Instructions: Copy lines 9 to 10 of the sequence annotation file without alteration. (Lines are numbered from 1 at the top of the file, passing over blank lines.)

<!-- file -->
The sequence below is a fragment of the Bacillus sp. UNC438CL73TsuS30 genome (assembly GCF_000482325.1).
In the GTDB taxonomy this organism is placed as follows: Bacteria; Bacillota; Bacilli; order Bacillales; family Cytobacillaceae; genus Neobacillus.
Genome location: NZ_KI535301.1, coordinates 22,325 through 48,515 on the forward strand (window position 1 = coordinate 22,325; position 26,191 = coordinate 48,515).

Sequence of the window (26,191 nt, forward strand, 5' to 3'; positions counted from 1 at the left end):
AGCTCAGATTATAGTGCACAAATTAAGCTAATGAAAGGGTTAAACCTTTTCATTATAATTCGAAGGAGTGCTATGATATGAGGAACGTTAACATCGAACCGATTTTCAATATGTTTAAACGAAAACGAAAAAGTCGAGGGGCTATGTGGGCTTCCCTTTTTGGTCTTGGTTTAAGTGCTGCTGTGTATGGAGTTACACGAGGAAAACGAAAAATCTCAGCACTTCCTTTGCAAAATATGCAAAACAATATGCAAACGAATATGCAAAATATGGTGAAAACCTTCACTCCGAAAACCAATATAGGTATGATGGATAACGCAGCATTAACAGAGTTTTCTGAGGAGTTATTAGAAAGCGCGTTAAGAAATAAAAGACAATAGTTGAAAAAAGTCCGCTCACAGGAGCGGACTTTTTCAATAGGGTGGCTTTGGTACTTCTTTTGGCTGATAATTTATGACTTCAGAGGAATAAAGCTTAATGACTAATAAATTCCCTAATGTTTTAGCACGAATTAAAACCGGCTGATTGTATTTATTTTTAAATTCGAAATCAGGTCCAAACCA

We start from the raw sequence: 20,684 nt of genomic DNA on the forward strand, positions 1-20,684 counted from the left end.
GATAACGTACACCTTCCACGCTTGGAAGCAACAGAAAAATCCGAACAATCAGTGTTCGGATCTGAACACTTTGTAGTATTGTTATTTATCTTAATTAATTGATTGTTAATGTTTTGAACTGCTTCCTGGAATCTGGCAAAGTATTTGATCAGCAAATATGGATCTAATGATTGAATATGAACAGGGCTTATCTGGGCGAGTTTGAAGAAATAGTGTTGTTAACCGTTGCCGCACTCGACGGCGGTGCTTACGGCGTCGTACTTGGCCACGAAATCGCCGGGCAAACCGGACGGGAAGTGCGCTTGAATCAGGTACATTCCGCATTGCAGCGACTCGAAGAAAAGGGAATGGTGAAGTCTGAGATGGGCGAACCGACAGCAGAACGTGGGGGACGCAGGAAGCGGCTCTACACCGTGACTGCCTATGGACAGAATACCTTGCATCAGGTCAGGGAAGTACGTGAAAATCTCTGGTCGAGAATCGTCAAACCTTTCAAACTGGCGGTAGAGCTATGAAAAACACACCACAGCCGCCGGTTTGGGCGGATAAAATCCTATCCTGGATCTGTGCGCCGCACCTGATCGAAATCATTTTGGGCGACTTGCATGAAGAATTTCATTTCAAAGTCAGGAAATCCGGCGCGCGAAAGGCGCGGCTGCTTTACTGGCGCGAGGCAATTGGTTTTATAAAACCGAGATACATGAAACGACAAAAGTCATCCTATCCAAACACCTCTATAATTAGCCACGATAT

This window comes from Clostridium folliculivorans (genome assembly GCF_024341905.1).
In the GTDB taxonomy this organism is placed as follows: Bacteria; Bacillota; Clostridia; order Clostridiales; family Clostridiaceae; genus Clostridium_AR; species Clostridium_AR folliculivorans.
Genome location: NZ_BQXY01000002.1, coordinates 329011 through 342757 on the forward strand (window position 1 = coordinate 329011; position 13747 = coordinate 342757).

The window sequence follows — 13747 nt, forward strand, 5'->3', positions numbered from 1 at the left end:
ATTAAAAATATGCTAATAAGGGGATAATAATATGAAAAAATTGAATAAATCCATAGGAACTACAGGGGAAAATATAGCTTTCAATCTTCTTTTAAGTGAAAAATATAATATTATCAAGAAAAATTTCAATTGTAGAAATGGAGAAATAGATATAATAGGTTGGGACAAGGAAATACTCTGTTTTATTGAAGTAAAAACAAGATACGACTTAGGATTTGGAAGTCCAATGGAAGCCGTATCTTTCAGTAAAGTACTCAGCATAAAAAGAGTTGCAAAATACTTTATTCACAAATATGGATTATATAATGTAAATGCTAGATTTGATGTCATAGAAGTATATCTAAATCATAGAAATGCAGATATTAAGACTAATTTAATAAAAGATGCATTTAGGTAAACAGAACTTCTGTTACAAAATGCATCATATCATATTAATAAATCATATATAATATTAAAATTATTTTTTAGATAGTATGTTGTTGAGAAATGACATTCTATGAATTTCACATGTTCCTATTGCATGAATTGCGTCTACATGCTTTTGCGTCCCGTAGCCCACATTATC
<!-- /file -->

In the GTDB taxonomy this organism is placed as follows: Bacteria; Bacillota; Clostridia; order Clostridiales; family Clostridiaceae; genus Clostridium_AR; species Clostridium_AR folliculivorans.
Genome location: NZ_BQXY01000002.1, coordinates 329011 through 342757 on the forward strand (window position 1 = coordinate 329011; position 13747 = coordinate 342757).